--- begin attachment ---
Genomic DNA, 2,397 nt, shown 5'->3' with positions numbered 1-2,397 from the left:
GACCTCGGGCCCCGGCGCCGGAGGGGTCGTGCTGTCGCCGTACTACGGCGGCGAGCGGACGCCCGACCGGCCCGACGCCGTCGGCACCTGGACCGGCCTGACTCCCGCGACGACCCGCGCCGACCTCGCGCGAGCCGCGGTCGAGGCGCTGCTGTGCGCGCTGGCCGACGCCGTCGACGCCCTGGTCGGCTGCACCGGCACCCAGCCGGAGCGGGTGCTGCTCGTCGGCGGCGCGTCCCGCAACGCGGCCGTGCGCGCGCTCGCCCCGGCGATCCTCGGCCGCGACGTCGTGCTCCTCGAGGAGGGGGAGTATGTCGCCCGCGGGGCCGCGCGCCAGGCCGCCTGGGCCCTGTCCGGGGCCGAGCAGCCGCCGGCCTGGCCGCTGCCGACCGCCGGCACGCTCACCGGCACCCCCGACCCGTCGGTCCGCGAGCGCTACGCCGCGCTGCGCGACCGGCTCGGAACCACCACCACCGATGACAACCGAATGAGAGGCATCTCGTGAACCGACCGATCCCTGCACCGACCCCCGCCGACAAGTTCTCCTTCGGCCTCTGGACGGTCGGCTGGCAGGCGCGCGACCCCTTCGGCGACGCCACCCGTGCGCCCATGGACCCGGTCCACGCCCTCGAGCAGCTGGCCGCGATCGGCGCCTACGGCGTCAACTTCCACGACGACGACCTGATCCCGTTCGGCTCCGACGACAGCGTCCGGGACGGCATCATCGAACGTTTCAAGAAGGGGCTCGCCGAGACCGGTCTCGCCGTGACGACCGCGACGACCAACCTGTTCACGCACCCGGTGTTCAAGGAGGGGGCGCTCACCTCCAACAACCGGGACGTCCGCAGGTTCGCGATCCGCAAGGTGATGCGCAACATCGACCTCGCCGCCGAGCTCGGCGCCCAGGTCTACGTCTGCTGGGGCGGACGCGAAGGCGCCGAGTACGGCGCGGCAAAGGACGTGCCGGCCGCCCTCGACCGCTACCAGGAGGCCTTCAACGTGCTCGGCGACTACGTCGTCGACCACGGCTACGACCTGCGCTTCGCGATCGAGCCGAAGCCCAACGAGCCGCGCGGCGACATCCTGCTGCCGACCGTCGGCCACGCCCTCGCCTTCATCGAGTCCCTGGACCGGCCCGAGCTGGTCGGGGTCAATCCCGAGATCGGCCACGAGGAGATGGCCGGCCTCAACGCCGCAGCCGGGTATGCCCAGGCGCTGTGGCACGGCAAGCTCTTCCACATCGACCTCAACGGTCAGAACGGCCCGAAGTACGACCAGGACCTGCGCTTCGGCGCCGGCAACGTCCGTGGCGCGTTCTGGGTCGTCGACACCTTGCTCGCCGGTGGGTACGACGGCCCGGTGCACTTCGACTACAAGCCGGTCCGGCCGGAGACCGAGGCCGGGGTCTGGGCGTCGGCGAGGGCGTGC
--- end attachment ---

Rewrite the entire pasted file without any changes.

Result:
Genomic DNA, 2,397 nt, shown 5'->3' with positions numbered 1-2,397 from the left:
GACCTCGGGCCCCGGCGCCGGAGGGGTCGTGCTGTCGCCGTACTACGGCGGCGAGCGGACGCCCGACCGGCCCGACGCCGTCGGCACCTGGACCGGCCTGACTCCCGCGACGACCCGCGCCGACCTCGCGCGAGCCGCGGTCGAGGCGCTGCTGTGCGCGCTGGCCGACGCCGTCGACGCCCTGGTCGGCTGCACCGGCACCCAGCCGGAGCGGGTGCTGCTCGTCGGCGGCGCGTCCCGCAACGCGGCCGTGCGCGCGCTCGCCCCGGCGATCCTCGGCCGCGACGTCGTGCTCCTCGAGGAGGGGGAGTATGTCGCCCGCGGGGCCGCGCGCCAGGCCGCCTGGGCCCTGTCCGGGGCCGAGCAGCCGCCGGCCTGGCCGCTGCCGACCGCCGGCACGCTCACCGGCACCCCCGACCCGTCGGTCCGCGAGCGCTACGCCGCGCTGCGCGACCGGCTCGGAACCACCACCACCGATGACAACCGAATGAGAGGCATCTCGTGAACCGACCGATCCCTGCACCGACCCCCGCCGACAAGTTCTCCTTCGGCCTCTGGACGGTCGGCTGGCAGGCGCGCGACCCCTTCGGCGACGCCACCCGTGCGCCCATGGACCCGGTCCACGCCCTCGAGCAGCTGGCCGCGATCGGCGCCTACGGCGTCAACTTCCACGACGACGACCTGATCCCGTTCGGCTCCGACGACAGCGTCCGGGACGGCATCATCGAACGTTTCAAGAAGGGGCTCGCCGAGACCGGTCTCGCCGTGACGACCGCGACGACCAACCTGTTCACGCACCCGGTGTTCAAGGAGGGGGCGCTCACCTCCAACAACCGGGACGTCCGCAGGTTCGCGATCCGCAAGGTGATGCGCAACATCGACCTCGCCGCCGAGCTCGGCGCCCAGGTCTACGTCTGCTGGGGCGGACGCGAAGGCGCCGAGTACGGCGCGGCAAAGGACGTGCCGGCCGCCCTCGACCGCTACCAGGAGGCCTTCAACGTGCTCGGCGACTACGTCGTCGACCACGGCTACGACCTGCGCTTCGCGATCGAGCCGAAGCCCAACGAGCCGCGCGGCGACATCCTGCTGCCGACCGTCGGCCACGCCCTCGCCTTCATCGAGTCCCTGGACCGGCCCGAGCTGGTCGGGGTCAATCCCGAGATCGGCCACGAGGAGATGGCCGGCCTCAACGCCGCAGCCGGGTATGCCCAGGCGCTGTGGCACGGCAAGCTCTTCCACATCGACCTCAACGGTCAGAACGGCCCGAAGTACGACCAGGACCTGCGCTTCGGCGCCGGCAACGTCCGTGGCGCGTTCTGGGTCGTCGACACCTTGCTCGCCGGTGGGTACGACGGCCCGGTGCACTTCGACTACAAGCCGGTCCGGCCGGAGACCGAGGCCGGGGTCTGGGCGTCGGCGAGGGCGTGC